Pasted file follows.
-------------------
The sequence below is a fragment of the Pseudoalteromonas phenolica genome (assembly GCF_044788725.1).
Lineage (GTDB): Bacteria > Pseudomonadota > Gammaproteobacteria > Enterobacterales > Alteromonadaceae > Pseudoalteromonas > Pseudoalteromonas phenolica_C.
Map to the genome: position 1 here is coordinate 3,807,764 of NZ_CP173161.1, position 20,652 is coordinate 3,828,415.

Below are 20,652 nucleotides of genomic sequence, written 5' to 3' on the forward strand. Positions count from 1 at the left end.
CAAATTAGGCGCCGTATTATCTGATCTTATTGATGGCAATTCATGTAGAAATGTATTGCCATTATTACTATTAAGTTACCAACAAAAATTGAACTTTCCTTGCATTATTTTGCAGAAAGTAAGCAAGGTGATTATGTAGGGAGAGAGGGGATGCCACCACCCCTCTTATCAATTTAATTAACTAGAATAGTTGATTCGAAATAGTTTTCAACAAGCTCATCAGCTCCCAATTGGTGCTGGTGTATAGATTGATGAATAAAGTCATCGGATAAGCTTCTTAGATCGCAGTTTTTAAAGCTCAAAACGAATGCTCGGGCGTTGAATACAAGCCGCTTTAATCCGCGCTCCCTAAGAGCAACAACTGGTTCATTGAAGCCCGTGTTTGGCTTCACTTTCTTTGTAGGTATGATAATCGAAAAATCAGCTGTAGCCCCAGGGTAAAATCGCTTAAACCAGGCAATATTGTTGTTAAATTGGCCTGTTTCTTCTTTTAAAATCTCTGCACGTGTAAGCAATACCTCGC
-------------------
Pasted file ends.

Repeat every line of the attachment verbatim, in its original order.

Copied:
The sequence below is a fragment of the Pseudoalteromonas phenolica genome (assembly GCF_044788725.1).
Lineage (GTDB): Bacteria > Pseudomonadota > Gammaproteobacteria > Enterobacterales > Alteromonadaceae > Pseudoalteromonas > Pseudoalteromonas phenolica_C.
Map to the genome: position 1 here is coordinate 3,807,764 of NZ_CP173161.1, position 20,652 is coordinate 3,828,415.

Below are 20,652 nucleotides of genomic sequence, written 5' to 3' on the forward strand. Positions count from 1 at the left end.
CAAATTAGGCGCCGTATTATCTGATCTTATTGATGGCAATTCATGTAGAAATGTATTGCCATTATTACTATTAAGTTACCAACAAAAATTGAACTTTCCTTGCATTATTTTGCAGAAAGTAAGCAAGGTGATTATGTAGGGAGAGAGGGGATGCCACCACCCCTCTTATCAATTTAATTAACTAGAATAGTTGATTCGAAATAGTTTTCAACAAGCTCATCAGCTCCCAATTGGTGCTGGTGTATAGATTGATGAATAAAGTCATCGGATAAGCTTCTTAGATCGCAGTTTTTAAAGCTCAAAACGAATGCTCGGGCGTTGAATACAAGCCGCTTTAATCCGCGCTCCCTAAGAGCAACAACTGGTTCATTGAAGCCCGTGTTTGGCTTCACTTTCTTTGTAGGTATGATAATCGAAAAATCAGCTGTAGCCCCAGGGTAAAATCGCTTAAACCAGGCAATATTGTTGTTAAATTGGCCTGTTTCTTCTTTTAAAATCTCTGCACGTGTAAGCAATACCTCGC